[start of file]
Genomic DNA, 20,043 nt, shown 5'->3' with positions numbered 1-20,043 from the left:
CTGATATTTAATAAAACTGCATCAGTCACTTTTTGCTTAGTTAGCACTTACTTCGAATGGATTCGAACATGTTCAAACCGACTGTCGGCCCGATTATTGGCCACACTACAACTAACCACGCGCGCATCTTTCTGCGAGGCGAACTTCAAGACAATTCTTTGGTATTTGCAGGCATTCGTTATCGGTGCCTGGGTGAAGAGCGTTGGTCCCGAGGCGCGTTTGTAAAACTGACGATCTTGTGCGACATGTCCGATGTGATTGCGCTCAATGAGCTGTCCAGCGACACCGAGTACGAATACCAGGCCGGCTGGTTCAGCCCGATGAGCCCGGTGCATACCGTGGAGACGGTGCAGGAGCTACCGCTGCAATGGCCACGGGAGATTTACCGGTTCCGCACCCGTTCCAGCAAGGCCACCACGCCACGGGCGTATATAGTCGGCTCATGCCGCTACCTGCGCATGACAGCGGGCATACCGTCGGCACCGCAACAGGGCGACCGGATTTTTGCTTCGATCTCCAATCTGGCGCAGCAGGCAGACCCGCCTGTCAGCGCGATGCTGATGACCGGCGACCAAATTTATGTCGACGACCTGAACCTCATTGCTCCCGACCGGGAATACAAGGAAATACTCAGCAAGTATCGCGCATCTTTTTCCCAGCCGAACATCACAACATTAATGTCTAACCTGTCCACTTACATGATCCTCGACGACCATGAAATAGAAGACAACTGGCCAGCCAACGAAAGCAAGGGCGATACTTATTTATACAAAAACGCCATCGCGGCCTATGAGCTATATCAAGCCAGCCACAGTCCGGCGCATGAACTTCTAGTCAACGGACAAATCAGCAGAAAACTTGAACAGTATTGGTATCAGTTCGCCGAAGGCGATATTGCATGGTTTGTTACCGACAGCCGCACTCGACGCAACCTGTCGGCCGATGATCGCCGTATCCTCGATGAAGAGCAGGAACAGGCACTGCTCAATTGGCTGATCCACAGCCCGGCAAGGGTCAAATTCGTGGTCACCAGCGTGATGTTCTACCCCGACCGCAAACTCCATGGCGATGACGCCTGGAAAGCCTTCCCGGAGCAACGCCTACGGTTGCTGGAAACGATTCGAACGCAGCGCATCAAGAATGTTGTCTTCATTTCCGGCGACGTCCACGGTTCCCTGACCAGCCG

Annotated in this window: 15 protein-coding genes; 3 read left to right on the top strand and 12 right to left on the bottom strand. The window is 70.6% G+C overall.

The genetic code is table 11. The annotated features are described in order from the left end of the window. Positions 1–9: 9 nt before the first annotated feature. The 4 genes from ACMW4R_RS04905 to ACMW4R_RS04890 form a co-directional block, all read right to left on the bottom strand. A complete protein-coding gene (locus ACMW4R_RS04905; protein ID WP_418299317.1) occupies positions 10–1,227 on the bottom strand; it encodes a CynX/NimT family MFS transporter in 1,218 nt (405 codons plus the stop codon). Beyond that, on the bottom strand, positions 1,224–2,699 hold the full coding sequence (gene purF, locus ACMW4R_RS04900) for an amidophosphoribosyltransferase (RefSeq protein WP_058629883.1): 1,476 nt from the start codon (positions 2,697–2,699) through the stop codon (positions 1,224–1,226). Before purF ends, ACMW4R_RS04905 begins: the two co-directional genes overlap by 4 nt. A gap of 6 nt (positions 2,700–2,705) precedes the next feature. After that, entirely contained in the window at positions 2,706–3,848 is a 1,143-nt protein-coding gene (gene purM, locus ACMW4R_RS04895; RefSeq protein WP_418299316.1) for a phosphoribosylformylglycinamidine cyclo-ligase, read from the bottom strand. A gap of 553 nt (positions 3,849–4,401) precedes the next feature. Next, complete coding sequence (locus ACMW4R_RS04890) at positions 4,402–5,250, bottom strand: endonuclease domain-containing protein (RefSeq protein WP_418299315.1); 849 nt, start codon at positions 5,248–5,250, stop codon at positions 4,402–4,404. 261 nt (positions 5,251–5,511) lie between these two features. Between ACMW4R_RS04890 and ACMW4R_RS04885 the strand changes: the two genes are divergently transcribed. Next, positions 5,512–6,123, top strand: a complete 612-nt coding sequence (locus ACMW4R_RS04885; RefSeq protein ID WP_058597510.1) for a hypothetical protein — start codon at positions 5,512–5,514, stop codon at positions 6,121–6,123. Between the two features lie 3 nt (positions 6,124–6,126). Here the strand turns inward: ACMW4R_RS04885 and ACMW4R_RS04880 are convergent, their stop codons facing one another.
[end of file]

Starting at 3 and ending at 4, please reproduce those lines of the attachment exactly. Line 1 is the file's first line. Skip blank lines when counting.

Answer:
Annotated in this window: 15 protein-coding genes; 3 read left to right on the top strand and 12 right to left on the bottom strand. The window is 70.6% G+C overall.

The genetic code is table 11. The annotated features are described in order from the left end of the window. Positions 1–9: 9 nt before the first annotated feature. The 4 genes from ACMW4R_RS04905 to ACMW4R_RS04890 form a co-directional block, all read right to left on the bottom strand. A complete protein-coding gene (locus ACMW4R_RS04905; protein ID WP_418299317.1) occupies positions 10–1,227 on the bottom strand; it encodes a CynX/NimT family MFS transporter in 1,218 nt (405 codons plus the stop codon). Beyond that, on the bottom strand, positions 1,224–2,699 hold the full coding sequence (gene purF, locus ACMW4R_RS04900) for an amidophosphoribosyltransferase (RefSeq protein WP_058629883.1): 1,476 nt from the start codon (positions 2,697–2,699) through the stop codon (positions 1,224–1,226). Before purF ends, ACMW4R_RS04905 begins: the two co-directional genes overlap by 4 nt. A gap of 6 nt (positions 2,700–2,705) precedes the next feature. After that, entirely contained in the window at positions 2,706–3,848 is a 1,143-nt protein-coding gene (gene purM, locus ACMW4R_RS04895; RefSeq protein WP_418299316.1) for a phosphoribosylformylglycinamidine cyclo-ligase, read from the bottom strand. A gap of 553 nt (positions 3,849–4,401) precedes the next feature. Next, complete coding sequence (locus ACMW4R_RS04890) at positions 4,402–5,250, bottom strand: endonuclease domain-containing protein (RefSeq protein WP_418299315.1); 849 nt, start codon at positions 5,248–5,250, stop codon at positions 4,402–4,404. 261 nt (positions 5,251–5,511) lie between these two features. Between ACMW4R_RS04890 and ACMW4R_RS04885 the strand changes: the two genes are divergently transcribed. Next, positions 5,512–6,123, top strand: a complete 612-nt coding sequence (locus ACMW4R_RS04885; RefSeq protein ID WP_058597510.1) for a hypothetical protein — start codon at positions 5,512–5,514, stop codon at positions 6,121–6,123. Between the two features lie 3 nt (positions 6,124–6,126). Here the strand turns inward: ACMW4R_RS04885 and ACMW4R_RS04880 are convergent, their stop codons facing one another.